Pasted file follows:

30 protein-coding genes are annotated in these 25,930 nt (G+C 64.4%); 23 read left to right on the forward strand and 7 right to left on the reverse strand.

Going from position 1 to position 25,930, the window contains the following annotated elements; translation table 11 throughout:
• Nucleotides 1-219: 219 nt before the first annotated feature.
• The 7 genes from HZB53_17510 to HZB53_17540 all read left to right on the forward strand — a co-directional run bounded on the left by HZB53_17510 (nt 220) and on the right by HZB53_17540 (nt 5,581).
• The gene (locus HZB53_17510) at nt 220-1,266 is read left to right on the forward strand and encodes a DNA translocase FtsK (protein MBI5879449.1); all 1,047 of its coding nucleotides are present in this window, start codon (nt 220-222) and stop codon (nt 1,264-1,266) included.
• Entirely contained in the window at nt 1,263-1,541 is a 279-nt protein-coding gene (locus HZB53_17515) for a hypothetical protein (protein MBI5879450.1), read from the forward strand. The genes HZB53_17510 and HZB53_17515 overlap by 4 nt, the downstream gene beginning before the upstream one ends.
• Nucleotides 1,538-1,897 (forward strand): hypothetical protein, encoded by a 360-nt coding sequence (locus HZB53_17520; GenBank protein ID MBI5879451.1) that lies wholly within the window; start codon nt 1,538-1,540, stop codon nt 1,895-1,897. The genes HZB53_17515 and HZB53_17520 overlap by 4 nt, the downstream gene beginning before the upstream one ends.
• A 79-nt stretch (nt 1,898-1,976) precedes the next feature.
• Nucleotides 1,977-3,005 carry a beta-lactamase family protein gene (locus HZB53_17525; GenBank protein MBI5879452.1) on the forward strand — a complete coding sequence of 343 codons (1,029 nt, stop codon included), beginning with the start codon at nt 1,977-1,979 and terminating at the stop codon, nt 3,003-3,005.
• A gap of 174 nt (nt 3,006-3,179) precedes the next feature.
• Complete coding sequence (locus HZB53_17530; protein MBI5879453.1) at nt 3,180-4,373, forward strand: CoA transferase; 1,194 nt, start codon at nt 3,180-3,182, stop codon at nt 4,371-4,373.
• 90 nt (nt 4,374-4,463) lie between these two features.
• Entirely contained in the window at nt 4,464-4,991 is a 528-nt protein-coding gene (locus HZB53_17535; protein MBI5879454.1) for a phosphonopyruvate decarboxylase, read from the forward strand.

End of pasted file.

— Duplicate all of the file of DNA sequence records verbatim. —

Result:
30 protein-coding genes are annotated in these 25,930 nt (G+C 64.4%); 23 read left to right on the forward strand and 7 right to left on the reverse strand.

Going from position 1 to position 25,930, the window contains the following annotated elements; translation table 11 throughout:
• Nucleotides 1-219: 219 nt before the first annotated feature.
• The 7 genes from HZB53_17510 to HZB53_17540 all read left to right on the forward strand — a co-directional run bounded on the left by HZB53_17510 (nt 220) and on the right by HZB53_17540 (nt 5,581).
• The gene (locus HZB53_17510) at nt 220-1,266 is read left to right on the forward strand and encodes a DNA translocase FtsK (protein MBI5879449.1); all 1,047 of its coding nucleotides are present in this window, start codon (nt 220-222) and stop codon (nt 1,264-1,266) included.
• Entirely contained in the window at nt 1,263-1,541 is a 279-nt protein-coding gene (locus HZB53_17515) for a hypothetical protein (protein MBI5879450.1), read from the forward strand. The genes HZB53_17510 and HZB53_17515 overlap by 4 nt, the downstream gene beginning before the upstream one ends.
• Nucleotides 1,538-1,897 (forward strand): hypothetical protein, encoded by a 360-nt coding sequence (locus HZB53_17520; GenBank protein ID MBI5879451.1) that lies wholly within the window; start codon nt 1,538-1,540, stop codon nt 1,895-1,897. The genes HZB53_17515 and HZB53_17520 overlap by 4 nt, the downstream gene beginning before the upstream one ends.
• A 79-nt stretch (nt 1,898-1,976) precedes the next feature.
• Nucleotides 1,977-3,005 carry a beta-lactamase family protein gene (locus HZB53_17525; GenBank protein MBI5879452.1) on the forward strand — a complete coding sequence of 343 codons (1,029 nt, stop codon included), beginning with the start codon at nt 1,977-1,979 and terminating at the stop codon, nt 3,003-3,005.
• A gap of 174 nt (nt 3,006-3,179) precedes the next feature.
• Complete coding sequence (locus HZB53_17530; protein MBI5879453.1) at nt 3,180-4,373, forward strand: CoA transferase; 1,194 nt, start codon at nt 3,180-3,182, stop codon at nt 4,371-4,373.
• 90 nt (nt 4,374-4,463) lie between these two features.
• Entirely contained in the window at nt 4,464-4,991 is a 528-nt protein-coding gene (locus HZB53_17535; protein MBI5879454.1) for a phosphonopyruvate decarboxylase, read from the forward strand.